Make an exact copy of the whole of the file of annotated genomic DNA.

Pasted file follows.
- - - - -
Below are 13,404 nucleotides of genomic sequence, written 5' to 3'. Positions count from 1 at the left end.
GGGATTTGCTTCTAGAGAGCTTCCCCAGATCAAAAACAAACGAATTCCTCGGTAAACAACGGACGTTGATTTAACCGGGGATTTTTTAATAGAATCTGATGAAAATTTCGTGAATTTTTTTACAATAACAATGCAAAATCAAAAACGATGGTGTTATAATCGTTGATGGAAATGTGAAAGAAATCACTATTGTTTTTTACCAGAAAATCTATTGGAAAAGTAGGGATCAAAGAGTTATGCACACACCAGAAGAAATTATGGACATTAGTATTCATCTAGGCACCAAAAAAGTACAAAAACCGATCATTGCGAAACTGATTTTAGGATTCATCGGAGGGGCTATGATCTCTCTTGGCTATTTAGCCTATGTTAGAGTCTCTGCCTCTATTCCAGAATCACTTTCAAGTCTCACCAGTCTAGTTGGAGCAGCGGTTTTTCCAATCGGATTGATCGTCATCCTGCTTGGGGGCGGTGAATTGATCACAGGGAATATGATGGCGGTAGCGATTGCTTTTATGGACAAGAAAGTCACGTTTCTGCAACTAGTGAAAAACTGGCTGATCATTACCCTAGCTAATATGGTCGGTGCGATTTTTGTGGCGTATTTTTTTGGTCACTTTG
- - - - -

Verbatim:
Below are 13,404 nucleotides of genomic sequence, written 5' to 3'. Positions count from 1 at the left end.
GGGATTTGCTTCTAGAGAGCTTCCCCAGATCAAAAACAAACGAATTCCTCGGTAAACAACGGACGTTGATTTAACCGGGGATTTTTTAATAGAATCTGATGAAAATTTCGTGAATTTTTTTACAATAACAATGCAAAATCAAAAACGATGGTGTTATAATCGTTGATGGAAATGTGAAAGAAATCACTATTGTTTTTTACCAGAAAATCTATTGGAAAAGTAGGGATCAAAGAGTTATGCACACACCAGAAGAAATTATGGACATTAGTATTCATCTAGGCACCAAAAAAGTACAAAAACCGATCATTGCGAAACTGATTTTAGGATTCATCGGAGGGGCTATGATCTCTCTTGGCTATTTAGCCTATGTTAGAGTCTCTGCCTCTATTCCAGAATCACTTTCAAGTCTCACCAGTCTAGTTGGAGCAGCGGTTTTTCCAATCGGATTGATCGTCATCCTGCTTGGGGGCGGTGAATTGATCACAGGGAATATGATGGCGGTAGCGATTGCTTTTATGGACAAGAAAGTCACGTTTCTGCAACTAGTGAAAAACTGGCTGATCATTACCCTAGCTAATATGGTCGGTGCGATTTTTGTGGCGTATTTTTTTGGTCACTTTG